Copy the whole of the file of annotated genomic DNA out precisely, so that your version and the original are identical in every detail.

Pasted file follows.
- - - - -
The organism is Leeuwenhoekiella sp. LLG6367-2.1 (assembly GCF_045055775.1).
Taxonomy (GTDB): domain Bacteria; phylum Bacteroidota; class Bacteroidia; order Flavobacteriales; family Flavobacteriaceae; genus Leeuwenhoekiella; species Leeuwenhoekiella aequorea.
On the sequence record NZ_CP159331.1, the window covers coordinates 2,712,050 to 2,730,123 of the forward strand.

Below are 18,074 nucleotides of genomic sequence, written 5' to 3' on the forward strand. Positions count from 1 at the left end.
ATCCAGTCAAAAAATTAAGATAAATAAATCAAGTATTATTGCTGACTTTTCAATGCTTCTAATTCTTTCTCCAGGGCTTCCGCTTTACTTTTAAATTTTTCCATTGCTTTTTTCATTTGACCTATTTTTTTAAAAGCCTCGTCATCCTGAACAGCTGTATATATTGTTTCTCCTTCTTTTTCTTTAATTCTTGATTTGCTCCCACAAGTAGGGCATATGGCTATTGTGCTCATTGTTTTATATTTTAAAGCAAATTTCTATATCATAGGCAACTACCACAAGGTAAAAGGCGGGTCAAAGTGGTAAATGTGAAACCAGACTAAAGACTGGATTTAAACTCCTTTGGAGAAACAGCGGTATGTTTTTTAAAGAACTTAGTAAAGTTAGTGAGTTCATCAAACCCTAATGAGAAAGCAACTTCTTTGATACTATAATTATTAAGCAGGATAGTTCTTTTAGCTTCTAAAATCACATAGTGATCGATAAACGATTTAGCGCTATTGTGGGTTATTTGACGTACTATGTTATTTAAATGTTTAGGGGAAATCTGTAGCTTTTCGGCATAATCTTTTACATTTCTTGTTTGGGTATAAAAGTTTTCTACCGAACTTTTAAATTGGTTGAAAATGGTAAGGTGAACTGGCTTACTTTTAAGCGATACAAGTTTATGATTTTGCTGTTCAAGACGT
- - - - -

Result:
The organism is Leeuwenhoekiella sp. LLG6367-2.1 (assembly GCF_045055775.1).
Taxonomy (GTDB): domain Bacteria; phylum Bacteroidota; class Bacteroidia; order Flavobacteriales; family Flavobacteriaceae; genus Leeuwenhoekiella; species Leeuwenhoekiella aequorea.
On the sequence record NZ_CP159331.1, the window covers coordinates 2,712,050 to 2,730,123 of the forward strand.

Below are 18,074 nucleotides of genomic sequence, written 5' to 3' on the forward strand. Positions count from 1 at the left end.
ATCCAGTCAAAAAATTAAGATAAATAAATCAAGTATTATTGCTGACTTTTCAATGCTTCTAATTCTTTCTCCAGGGCTTCCGCTTTACTTTTAAATTTTTCCATTGCTTTTTTCATTTGACCTATTTTTTTAAAAGCCTCGTCATCCTGAACAGCTGTATATATTGTTTCTCCTTCTTTTTCTTTAATTCTTGATTTGCTCCCACAAGTAGGGCATATGGCTATTGTGCTCATTGTTTTATATTTTAAAGCAAATTTCTATATCATAGGCAACTACCACAAGGTAAAAGGCGGGTCAAAGTGGTAAATGTGAAACCAGACTAAAGACTGGATTTAAACTCCTTTGGAGAAACAGCGGTATGTTTTTTAAAGAACTTAGTAAAGTTAGTGAGTTCATCAAACCCTAATGAGAAAGCAACTTCTTTGATACTATAATTATTAAGCAGGATAGTTCTTTTAGCTTCTAAAATCACATAGTGATCGATAAACGATTTAGCGCTATTGTGGGTTATTTGACGTACTATGTTATTTAAATGTTTAGGGGAAATCTGTAGCTTTTCGGCATAATCTTTTACATTTCTTGTTTGGGTATAAAAGTTTTCTACCGAACTTTTAAATTGGTTGAAAATGGTAAGGTGAACTGGCTTACTTTTAAGCGATACAAGTTTATGATTTTGCTGTTCAAGACGT